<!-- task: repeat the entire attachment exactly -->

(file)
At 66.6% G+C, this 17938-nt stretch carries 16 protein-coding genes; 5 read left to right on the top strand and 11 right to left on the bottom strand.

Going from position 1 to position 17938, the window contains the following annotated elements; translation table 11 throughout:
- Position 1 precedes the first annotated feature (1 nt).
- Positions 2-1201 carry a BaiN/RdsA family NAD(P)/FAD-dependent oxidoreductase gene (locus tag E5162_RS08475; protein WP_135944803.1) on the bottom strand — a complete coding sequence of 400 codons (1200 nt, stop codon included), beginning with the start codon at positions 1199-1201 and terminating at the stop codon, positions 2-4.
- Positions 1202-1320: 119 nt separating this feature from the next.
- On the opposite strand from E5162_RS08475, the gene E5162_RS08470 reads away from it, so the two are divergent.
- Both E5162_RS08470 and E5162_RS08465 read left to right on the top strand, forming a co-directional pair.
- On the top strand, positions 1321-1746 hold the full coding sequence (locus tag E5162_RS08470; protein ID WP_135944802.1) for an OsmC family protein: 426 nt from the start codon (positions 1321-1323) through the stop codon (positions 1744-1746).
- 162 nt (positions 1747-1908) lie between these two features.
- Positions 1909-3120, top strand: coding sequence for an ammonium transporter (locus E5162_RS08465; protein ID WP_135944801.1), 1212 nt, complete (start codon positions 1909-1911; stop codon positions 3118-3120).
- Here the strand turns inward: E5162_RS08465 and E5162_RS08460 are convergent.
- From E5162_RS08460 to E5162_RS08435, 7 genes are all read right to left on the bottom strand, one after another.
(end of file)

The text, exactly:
At 66.6% G+C, this 17938-nt stretch carries 16 protein-coding genes; 5 read left to right on the top strand and 11 right to left on the bottom strand.

Going from position 1 to position 17938, the window contains the following annotated elements; translation table 11 throughout:
- Position 1 precedes the first annotated feature (1 nt).
- Positions 2-1201 carry a BaiN/RdsA family NAD(P)/FAD-dependent oxidoreductase gene (locus tag E5162_RS08475; protein WP_135944803.1) on the bottom strand — a complete coding sequence of 400 codons (1200 nt, stop codon included), beginning with the start codon at positions 1199-1201 and terminating at the stop codon, positions 2-4.
- Positions 1202-1320: 119 nt separating this feature from the next.
- On the opposite strand from E5162_RS08475, the gene E5162_RS08470 reads away from it, so the two are divergent.
- Both E5162_RS08470 and E5162_RS08465 read left to right on the top strand, forming a co-directional pair.
- On the top strand, positions 1321-1746 hold the full coding sequence (locus tag E5162_RS08470; protein ID WP_135944802.1) for an OsmC family protein: 426 nt from the start codon (positions 1321-1323) through the stop codon (positions 1744-1746).
- 162 nt (positions 1747-1908) lie between these two features.
- Positions 1909-3120, top strand: coding sequence for an ammonium transporter (locus E5162_RS08465; protein ID WP_135944801.1), 1212 nt, complete (start codon positions 1909-1911; stop codon positions 3118-3120).
- Here the strand turns inward: E5162_RS08465 and E5162_RS08460 are convergent.
- From E5162_RS08460 to E5162_RS08435, 7 genes are all read right to left on the bottom strand, one after another.